Microwave ovens are in just about every home now, and in a lot of offices and other workplaces as well. They can make food preparation a lot easier but they can also be a fire hazard.
Recently we received this alarming email from a reader named Anne.
“Our microwave, we believe it was a Samsung, started a fire in the middle of the night. Our house is totaled. No loss of life except our two cats. Can we do anything?”
A request to Anne for a follow-up interview about the accident went unanswered, so we decided to look into our database of consumer reviews to see if anyone else has had similar problems. They have.
“I bought this microwave and it starts sending out sparks and is an extreme fire hazard,” Emily, of Manteca, Calif., wrote about her Emerson microwave.
Emily said she called the company and was told the fire was probably because the inside of the unit needed cleaning. Emily isn't buying it, especially after finding other consumers who have reported similar experiences.
“I and most of the reviewers on this site have had experience with many microwaves over the course of our lives and have not had sparks flying out of our microwave,” she wrote.
Earlier this year ConsumerReports published an in-depth study of reported problems with KitchenAid microwaves. Some of those problems have also been reported to ConsumerAffairs.
“Saturday the KitchenAid over the stove microwave/convection caught FIRE before my eyes,” Stephen, of Leawood, Kan., told us. “Serviceman yesterday said the magnatron had burned holes within the machine and was not replaceable.”
There have also been a few reports of similar problems with GE microwaves.
“I purchased the model (PEM31SM1SS) GE Profile in November of 2008,” writes Pamela, of Duxbury, Mass. “Less than a year later it overheated and failed; since it was still under warranty, the repair was managed by the appliance vendor. The scorch mark on the rear wall of the oven was and is still there. During the past year, the paint on the interior roof began to bubble and peel. There is now a broad area of exposed metal and the paint around the interior door frame is also peeling.”
A class action suit in 2009 alleged some GE microwaves were prone to bursting into flames without warning and had been defective since 2003. In a statement to an Ohio TV station at the time, GE said these incidents were rare and did not indicate any kind of systematic failure.
The really scary part of these reports is that some units appear to come on by themselves. But that problem doesn't appear to be limited to one manufacturer. An anonymous Emerson owner reports the same thing.
“I arrived home around 5:00 yesterday and my microwave was on,” the poster writes. “There were no numbers being displayed but the interior lights were on. My house could've possibly burned to the ground had I not arrived when I did. The microwave was hot to the touch but I was able to open the door and close it. I was eventually able to unplug it from the wall socket. The microwave was over a year old, but I would expect that it would at least be safe beyond the warranty period.”
Raihana, of Brooklyn Park, Minn., also has an Emerson.
“My kids were warming something in the microwave and started screaming, so I came down and found out that there were sparks flying in the microwave,” Raihana writes. “My first reaction was, what did you put in the microwave? They had not put anything unusual in it and so I tried putting something in there and the same thing happened.”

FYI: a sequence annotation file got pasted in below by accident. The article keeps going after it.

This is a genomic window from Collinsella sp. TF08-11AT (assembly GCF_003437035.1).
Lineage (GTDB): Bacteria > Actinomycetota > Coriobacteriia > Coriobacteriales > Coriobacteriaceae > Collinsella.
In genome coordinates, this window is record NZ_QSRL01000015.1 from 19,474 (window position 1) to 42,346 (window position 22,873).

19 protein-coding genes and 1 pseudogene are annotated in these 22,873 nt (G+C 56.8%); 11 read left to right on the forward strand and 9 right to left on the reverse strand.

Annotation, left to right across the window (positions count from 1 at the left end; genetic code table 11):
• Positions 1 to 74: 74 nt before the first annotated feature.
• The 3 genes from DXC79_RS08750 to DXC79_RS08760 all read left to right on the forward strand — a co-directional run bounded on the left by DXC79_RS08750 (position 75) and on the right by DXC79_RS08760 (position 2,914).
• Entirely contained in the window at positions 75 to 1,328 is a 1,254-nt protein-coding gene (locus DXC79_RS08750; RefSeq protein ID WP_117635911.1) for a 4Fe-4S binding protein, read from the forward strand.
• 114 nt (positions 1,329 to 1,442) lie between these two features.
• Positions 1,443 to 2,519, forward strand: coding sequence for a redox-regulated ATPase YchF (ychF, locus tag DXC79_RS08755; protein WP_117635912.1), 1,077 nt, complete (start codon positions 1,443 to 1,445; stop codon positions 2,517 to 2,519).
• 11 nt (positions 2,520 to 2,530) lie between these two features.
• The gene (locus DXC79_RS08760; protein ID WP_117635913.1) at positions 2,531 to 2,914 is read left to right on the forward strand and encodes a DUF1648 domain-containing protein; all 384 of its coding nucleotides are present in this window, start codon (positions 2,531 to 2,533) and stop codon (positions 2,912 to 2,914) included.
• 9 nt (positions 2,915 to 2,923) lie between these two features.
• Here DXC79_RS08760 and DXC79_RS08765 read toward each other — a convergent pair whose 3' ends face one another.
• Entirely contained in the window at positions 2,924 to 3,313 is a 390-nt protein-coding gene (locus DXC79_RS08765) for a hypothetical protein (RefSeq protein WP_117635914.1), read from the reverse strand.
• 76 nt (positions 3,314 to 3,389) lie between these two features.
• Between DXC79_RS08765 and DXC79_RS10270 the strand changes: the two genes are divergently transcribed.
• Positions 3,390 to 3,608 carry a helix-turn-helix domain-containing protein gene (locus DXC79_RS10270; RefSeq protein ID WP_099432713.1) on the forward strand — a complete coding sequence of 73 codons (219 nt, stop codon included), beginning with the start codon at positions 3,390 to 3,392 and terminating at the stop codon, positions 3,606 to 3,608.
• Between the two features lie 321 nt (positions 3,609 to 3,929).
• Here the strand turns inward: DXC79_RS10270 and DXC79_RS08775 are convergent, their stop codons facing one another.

There are at least two issues in these reports. One is the appliance starting a fire while cooking something. That might be the more explainable.
The second, and more scary, is the issue Anne reported – the appliance coming on in the middle of the night, or when no one is home. It may be a rare occurrence but it's hard to know how rare. The Consumer Product Safety Commission (CPSC) doesn't release a lot of information to the consumers whose safety it is supposed to protect.
In response to a Consumer Reports Freedom of Information filing, CPSC did release 70 reports about KitchenAid microwaves, with 41 of them describing fires that broke out when the oven started on its own or was not in use.
Microwave ovens produce heat by producing waves of electromagnetic radiation. These waves cause water molecules in food to vibrate, and it's the vibration that produces the heat. You can't put any metal in a microwave oven because the waves would bounce off, firing arcs around the interior and starting a fire at some point.
Consumers report manufacturers have told them that dirt and food debris on the inside of the oven are responsible for the arcing. But there has been no explanation offered that we are aware of for the ovens turning themselves on and catching fire.
What you should do
If you experience any abnormal activity with your microwave oven, you should unplug it and not use it until a repair person inspects it. Also, tell someone about your problem. Specifically, report it to the CPSC.
Consumers often wonder why a product has not been recalled. One reason is that the CPSC has to get a certain number of reports of a problem before it will take any action. There are other factors as well. CPSC works partly off of hospital records; unless a product defect has caused injuries, it may not be eligible for recall.
Frankly, between the slow pace at which the CPSC moves and the air of secrecy that surrounds its operations, consumers are in many cases better off relying on non-governmental sites for information. They are much less bound by onerous regulations than the CPSC and other government safety agencies.
Also, consumers should report safety problems to the manufacturer. Use a civil, businesslike tone. The company needs to know the scope of the problem it has on its hands.
Finally, don't forget to post a report on ConsumerAffairs. Other consumers can learn and benefit from your experience.